Looking at his race record, he’s changed hands more than a few times. He’s had long breaks each year, which is worth asking about, but they coincide with winter, which on the East Coast where he’s raced, are brutal, so it could just be that he was lucky enough to have the winters off. There was a race in which he pulled up and did not finish due to apparent trouble in the gate, after which he had a lengthy layoff, so that is also worth an inquiry.
His sire, More Than Ready, and his damsire, Rahy, are both known for runners who are sound and good gallopers over the turf. Turf sires tend to produce consistently good jumpers (I’m not smart enough to explain the nuances of why, but I’ve seen and heard it enough to know it’s true), and this guy is Turfy McTurfington based on his pedigree. Plus, I imagine based on his conformation that he would have a nice trot. With as much as he’s raced, to be retiring sound and with no limitations is a major indication as to his long term athletic potential. His trainer states that he’s good to gallop (and his muscling would suggest as much). This could make him a fun combined training mount for someone.
SECOND PLACE: Horse #2, MR. KEEPER
Mr. Keeper is definitely going to be a keeper for some lucky rider; he looks like a good guy. Without the variety of photos like we had with Get Ready Go, it’s harder to analyze his conformation, but there are a few key things to note. He has typical Thoroughbred feet, with not a ton of heel (but enough) and fairly long toes.
He’s run for a long time, and aside from one major layoff in 2010, he’s pretty much been in training consistently his entire career (and I’d ask about that layoff. He obviously came back from the injury and was successful for several more years, so I don’t think it’s a make or break issue, but his off-track owner should know about it so as to just be aware and informed). He’s older (8-years-old), but I look at that as a positive. He’s shipped all over the Eastern U.S. and has been there, done that. Through it all, he held up and was competitive until the end, which tells me he will be able to hold up to training and work in his second career.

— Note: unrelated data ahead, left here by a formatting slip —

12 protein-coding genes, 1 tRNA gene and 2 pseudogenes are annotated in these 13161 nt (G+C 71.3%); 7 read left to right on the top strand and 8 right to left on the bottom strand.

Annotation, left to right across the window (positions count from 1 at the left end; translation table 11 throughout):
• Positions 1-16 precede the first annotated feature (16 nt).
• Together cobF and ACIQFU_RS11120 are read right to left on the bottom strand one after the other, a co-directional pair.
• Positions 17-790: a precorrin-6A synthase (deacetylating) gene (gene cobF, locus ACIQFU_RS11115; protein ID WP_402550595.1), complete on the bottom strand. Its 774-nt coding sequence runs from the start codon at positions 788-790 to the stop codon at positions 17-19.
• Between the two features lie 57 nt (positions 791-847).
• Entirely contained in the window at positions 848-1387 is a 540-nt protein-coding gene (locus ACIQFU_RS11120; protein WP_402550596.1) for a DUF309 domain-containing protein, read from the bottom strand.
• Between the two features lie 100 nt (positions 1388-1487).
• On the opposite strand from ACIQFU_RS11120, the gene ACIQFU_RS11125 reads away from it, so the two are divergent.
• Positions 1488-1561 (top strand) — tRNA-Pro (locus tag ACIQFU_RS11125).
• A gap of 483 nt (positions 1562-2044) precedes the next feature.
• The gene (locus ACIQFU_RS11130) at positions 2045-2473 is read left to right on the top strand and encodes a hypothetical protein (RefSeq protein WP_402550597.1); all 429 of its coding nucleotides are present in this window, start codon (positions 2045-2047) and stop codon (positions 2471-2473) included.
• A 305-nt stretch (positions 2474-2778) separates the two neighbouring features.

He’s got a big, muscular chest, which I like, and while his neck looks a bit thin in the photo, he looks to be very well-proportioned in the video, and with time and proper training he’ll really fill out and be lovely, both in the neck and the hind end. Honestly, he finished just a nose shy of first place in my evaluation and it was all because of that video. He’s got a pretty, balanced trot and, something that really struck me was how respectful he was of his handler – almost like a partner with the gentleman. He looks like a horse, in my opinion based on that video, who would excel in the low to mid-level hunter/jumpers or as an eventer. Just imagine that floaty trot if he were on the bit, on arena footing rather than concrete, and ridden in a proper frame. It would be poetry in motion!
As for his breeding, I like, I like, I like! While he is by a Storm Cat-line sire, and that can tend to give a horse a hot temper, it can also give you a horse with tremendous heart and work ethic (as long as he uses his powers (bloodlines) for good and not evil!). I’ve seen only a few Storm Cat offspring in the hunter/jumper ring, but I’ve seen several by his son, Tale of the Cat, do well on the ‘A’ circuit.